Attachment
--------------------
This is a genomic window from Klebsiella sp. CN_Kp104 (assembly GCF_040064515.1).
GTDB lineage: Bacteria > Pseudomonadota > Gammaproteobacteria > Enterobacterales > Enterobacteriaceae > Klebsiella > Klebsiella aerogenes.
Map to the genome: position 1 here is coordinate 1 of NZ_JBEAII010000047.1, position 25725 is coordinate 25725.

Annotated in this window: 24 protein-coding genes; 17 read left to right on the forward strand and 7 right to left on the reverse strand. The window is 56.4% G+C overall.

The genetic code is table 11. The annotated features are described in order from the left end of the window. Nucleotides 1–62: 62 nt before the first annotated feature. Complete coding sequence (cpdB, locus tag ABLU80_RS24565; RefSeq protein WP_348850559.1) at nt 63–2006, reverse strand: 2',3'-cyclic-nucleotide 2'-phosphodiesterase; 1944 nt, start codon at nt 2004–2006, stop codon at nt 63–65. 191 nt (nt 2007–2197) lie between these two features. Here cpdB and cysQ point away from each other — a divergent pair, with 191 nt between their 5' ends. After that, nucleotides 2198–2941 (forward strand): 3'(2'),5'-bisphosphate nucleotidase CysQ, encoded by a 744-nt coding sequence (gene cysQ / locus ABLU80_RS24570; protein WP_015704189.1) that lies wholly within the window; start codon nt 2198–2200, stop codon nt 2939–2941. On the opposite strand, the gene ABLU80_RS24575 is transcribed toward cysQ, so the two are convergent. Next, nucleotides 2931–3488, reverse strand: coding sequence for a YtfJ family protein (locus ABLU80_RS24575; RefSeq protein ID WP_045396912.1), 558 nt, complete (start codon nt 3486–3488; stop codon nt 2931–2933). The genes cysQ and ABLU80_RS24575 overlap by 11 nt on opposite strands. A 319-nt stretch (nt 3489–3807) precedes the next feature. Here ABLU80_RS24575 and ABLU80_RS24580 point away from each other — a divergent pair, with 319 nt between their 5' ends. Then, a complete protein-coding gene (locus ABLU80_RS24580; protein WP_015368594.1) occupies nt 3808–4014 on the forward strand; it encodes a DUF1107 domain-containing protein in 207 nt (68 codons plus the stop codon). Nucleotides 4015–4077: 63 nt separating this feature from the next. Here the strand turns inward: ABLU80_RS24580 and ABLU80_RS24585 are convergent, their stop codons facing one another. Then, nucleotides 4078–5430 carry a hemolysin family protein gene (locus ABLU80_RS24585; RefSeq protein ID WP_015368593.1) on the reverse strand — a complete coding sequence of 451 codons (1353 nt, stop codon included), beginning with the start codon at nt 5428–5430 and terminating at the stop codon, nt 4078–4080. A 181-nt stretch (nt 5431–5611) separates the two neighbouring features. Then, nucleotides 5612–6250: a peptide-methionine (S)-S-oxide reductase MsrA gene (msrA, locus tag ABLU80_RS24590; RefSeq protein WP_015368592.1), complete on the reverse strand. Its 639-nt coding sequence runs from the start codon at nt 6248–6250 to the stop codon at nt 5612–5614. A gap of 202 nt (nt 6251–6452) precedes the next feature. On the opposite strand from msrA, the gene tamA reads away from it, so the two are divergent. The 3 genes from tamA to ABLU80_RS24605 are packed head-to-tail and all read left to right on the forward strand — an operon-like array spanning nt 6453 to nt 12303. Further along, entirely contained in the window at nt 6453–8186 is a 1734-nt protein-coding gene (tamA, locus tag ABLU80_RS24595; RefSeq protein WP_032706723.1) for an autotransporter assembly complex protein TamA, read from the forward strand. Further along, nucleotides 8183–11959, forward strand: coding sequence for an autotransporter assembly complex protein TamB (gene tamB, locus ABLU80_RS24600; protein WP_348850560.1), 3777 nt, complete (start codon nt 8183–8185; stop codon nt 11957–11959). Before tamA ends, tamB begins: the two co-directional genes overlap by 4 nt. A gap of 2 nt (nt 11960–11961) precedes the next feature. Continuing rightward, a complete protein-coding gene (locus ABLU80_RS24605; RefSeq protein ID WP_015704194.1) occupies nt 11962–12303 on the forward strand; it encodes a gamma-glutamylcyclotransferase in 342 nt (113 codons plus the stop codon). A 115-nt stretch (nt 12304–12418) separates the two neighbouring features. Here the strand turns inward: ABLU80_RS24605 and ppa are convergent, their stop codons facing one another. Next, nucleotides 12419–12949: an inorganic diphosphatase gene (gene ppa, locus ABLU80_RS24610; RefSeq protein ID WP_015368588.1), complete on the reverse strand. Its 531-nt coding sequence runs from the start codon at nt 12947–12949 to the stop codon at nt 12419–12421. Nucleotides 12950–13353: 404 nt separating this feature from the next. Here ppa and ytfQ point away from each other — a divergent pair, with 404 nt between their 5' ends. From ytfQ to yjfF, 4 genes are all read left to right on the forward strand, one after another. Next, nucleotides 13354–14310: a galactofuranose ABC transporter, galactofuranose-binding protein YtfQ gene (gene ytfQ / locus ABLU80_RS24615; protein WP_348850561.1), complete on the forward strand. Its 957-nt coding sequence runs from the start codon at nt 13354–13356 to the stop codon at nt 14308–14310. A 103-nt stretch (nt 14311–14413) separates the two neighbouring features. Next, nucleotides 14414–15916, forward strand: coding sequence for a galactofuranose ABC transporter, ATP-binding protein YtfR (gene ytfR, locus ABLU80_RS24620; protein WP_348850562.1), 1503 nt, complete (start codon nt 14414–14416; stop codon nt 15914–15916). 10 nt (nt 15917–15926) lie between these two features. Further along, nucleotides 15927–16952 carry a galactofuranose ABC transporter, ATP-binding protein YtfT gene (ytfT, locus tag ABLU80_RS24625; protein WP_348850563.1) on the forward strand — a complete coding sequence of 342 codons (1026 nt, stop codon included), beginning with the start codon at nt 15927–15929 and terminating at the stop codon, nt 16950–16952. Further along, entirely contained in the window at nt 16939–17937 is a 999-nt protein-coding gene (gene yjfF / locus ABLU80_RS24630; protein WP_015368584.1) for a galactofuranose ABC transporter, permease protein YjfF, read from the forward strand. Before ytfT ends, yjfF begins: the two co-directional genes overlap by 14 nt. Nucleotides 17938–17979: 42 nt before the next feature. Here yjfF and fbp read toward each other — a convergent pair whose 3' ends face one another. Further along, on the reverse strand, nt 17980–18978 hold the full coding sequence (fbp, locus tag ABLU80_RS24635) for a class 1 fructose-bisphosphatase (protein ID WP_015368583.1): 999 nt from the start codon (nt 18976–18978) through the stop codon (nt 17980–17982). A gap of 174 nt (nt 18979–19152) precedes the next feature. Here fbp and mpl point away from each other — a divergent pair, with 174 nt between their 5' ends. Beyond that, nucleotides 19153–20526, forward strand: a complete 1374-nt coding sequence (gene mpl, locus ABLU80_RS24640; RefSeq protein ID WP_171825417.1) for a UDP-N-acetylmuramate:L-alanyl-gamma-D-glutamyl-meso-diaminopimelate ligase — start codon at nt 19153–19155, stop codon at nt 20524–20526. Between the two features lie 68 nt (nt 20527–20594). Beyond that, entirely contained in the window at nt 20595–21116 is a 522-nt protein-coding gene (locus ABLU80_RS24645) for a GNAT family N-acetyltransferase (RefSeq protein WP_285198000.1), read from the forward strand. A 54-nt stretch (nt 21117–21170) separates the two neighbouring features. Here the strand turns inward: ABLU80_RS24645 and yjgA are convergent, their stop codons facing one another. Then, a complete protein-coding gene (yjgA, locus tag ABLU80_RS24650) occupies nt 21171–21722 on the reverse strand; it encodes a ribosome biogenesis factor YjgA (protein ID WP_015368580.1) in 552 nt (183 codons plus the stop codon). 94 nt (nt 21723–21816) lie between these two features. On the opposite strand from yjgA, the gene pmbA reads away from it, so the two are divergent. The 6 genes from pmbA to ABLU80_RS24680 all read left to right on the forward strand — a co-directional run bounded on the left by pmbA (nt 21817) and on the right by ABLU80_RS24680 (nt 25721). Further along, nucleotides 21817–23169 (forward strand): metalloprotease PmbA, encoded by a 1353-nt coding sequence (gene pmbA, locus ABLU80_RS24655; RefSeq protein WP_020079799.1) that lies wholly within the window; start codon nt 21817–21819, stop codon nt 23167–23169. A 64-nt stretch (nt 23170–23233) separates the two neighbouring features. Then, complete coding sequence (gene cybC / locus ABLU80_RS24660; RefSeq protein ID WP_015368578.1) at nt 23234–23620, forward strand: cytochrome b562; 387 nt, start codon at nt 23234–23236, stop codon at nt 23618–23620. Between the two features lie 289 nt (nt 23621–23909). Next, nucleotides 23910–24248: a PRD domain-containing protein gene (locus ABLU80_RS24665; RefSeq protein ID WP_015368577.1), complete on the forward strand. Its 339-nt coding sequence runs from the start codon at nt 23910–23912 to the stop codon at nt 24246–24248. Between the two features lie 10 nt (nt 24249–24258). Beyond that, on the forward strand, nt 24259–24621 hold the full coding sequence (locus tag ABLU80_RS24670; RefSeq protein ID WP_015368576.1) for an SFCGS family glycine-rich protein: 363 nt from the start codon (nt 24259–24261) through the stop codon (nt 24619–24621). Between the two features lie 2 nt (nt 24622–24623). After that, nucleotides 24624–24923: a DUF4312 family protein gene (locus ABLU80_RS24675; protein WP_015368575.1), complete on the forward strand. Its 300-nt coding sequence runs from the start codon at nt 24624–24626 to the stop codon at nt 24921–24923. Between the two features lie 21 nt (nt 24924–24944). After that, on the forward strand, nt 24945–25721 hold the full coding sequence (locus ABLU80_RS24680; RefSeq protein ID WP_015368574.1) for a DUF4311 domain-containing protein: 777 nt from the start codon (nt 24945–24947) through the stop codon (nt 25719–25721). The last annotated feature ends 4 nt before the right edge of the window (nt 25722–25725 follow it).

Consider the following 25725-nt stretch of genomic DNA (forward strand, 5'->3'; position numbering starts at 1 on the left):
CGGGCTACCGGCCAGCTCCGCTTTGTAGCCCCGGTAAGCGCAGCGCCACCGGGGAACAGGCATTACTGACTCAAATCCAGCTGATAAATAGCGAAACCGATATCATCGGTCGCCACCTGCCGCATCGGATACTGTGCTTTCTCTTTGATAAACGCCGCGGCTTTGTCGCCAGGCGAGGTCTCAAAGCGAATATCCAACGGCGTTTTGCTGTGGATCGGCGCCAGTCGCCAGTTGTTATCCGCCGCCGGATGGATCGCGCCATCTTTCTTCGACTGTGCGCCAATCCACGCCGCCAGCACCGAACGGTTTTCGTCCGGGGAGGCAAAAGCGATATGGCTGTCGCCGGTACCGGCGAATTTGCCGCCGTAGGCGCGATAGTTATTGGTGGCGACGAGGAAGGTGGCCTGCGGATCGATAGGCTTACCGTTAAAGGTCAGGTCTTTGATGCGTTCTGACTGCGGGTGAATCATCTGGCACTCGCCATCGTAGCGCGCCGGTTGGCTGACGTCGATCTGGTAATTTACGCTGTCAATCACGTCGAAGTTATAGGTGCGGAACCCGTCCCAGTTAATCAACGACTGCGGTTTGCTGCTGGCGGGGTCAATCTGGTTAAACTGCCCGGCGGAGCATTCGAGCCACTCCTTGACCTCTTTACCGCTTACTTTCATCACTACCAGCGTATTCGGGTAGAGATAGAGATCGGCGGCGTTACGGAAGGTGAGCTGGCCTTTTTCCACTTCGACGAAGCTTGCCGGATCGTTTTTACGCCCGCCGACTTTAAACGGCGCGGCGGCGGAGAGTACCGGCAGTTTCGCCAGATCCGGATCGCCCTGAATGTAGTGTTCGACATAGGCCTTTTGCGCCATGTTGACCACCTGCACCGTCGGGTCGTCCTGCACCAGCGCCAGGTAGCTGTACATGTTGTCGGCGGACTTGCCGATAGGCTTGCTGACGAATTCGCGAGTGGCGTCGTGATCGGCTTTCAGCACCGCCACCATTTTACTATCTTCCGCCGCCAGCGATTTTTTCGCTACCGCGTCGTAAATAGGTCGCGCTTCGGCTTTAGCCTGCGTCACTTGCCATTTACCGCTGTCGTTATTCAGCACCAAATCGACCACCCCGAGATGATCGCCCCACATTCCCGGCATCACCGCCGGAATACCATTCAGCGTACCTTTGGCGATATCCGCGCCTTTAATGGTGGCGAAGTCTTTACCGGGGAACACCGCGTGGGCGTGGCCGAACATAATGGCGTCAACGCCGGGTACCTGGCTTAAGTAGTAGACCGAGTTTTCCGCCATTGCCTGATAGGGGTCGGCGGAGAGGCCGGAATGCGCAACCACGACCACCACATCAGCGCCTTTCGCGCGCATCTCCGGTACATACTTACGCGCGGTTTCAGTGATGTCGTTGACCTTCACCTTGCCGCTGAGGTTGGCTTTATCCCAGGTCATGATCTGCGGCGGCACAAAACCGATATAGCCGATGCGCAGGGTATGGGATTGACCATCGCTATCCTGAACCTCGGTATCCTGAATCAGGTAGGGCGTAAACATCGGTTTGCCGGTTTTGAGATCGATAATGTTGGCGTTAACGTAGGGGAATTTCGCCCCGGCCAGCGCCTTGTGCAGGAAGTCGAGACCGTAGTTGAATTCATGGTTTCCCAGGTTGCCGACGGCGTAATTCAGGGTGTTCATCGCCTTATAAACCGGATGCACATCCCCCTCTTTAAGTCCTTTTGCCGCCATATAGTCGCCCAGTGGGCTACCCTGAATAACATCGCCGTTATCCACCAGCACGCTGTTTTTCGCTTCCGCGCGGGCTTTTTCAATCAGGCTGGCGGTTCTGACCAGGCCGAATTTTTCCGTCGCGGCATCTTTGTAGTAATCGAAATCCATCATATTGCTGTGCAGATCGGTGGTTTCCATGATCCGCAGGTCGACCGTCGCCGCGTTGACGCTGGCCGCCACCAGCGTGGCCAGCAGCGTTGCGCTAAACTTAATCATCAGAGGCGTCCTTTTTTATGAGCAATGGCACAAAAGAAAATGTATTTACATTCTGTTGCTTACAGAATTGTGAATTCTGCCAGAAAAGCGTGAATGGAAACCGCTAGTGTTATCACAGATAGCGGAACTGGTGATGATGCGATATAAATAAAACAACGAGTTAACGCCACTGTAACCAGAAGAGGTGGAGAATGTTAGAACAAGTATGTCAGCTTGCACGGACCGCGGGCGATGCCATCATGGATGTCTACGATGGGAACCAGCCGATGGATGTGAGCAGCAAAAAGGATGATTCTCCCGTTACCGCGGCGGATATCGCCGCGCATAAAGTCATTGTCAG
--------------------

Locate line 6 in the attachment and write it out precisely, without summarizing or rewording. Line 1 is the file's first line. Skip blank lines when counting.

Consider the following 25725-nt stretch of genomic DNA (forward strand, 5'->3'; position numbering starts at 1 on the left):